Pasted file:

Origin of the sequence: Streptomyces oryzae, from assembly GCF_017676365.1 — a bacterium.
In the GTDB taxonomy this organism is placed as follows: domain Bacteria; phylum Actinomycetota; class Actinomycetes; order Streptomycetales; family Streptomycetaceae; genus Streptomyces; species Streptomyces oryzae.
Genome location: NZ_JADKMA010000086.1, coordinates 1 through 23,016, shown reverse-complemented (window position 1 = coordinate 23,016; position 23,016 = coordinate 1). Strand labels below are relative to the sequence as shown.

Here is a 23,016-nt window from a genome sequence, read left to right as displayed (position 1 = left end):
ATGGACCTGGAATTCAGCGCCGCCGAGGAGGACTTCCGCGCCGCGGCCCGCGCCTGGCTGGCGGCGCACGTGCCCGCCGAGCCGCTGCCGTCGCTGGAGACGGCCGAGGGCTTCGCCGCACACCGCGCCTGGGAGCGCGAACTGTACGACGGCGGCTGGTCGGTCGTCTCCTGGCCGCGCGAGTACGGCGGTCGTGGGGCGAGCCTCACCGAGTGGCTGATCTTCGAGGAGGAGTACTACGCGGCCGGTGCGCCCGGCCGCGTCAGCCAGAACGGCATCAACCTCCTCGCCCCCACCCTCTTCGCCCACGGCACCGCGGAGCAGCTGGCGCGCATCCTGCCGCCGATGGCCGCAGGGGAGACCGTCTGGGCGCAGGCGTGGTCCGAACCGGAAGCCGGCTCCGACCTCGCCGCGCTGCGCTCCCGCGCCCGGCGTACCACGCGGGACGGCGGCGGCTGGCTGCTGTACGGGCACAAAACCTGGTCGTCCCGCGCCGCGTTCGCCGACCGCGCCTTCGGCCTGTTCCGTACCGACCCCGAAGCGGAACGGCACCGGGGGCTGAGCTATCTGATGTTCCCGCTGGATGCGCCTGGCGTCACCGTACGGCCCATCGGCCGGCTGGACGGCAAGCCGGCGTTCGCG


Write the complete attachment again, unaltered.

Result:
Origin of the sequence: Streptomyces oryzae, from assembly GCF_017676365.1 — a bacterium.
In the GTDB taxonomy this organism is placed as follows: domain Bacteria; phylum Actinomycetota; class Actinomycetes; order Streptomycetales; family Streptomycetaceae; genus Streptomyces; species Streptomyces oryzae.
Genome location: NZ_JADKMA010000086.1, coordinates 1 through 23,016, shown reverse-complemented (window position 1 = coordinate 23,016; position 23,016 = coordinate 1). Strand labels below are relative to the sequence as shown.

Here is a 23,016-nt window from a genome sequence, read left to right as displayed (position 1 = left end):
ATGGACCTGGAATTCAGCGCCGCCGAGGAGGACTTCCGCGCCGCGGCCCGCGCCTGGCTGGCGGCGCACGTGCCCGCCGAGCCGCTGCCGTCGCTGGAGACGGCCGAGGGCTTCGCCGCACACCGCGCCTGGGAGCGCGAACTGTACGACGGCGGCTGGTCGGTCGTCTCCTGGCCGCGCGAGTACGGCGGTCGTGGGGCGAGCCTCACCGAGTGGCTGATCTTCGAGGAGGAGTACTACGCGGCCGGTGCGCCCGGCCGCGTCAGCCAGAACGGCATCAACCTCCTCGCCCCCACCCTCTTCGCCCACGGCACCGCGGAGCAGCTGGCGCGCATCCTGCCGCCGATGGCCGCAGGGGAGACCGTCTGGGCGCAGGCGTGGTCCGAACCGGAAGCCGGCTCCGACCTCGCCGCGCTGCGCTCCCGCGCCCGGCGTACCACGCGGGACGGCGGCGGCTGGCTGCTGTACGGGCACAAAACCTGGTCGTCCCGCGCCGCGTTCGCCGACCGCGCCTTCGGCCTGTTCCGTACCGACCCCGAAGCGGAACGGCACCGGGGGCTGAGCTATCTGATGTTCCCGCTGGATGCGCCTGGCGTCACCGTACGGCCCATCGGCCGGCTGGACGGCAAGCCGGCGTTCGCG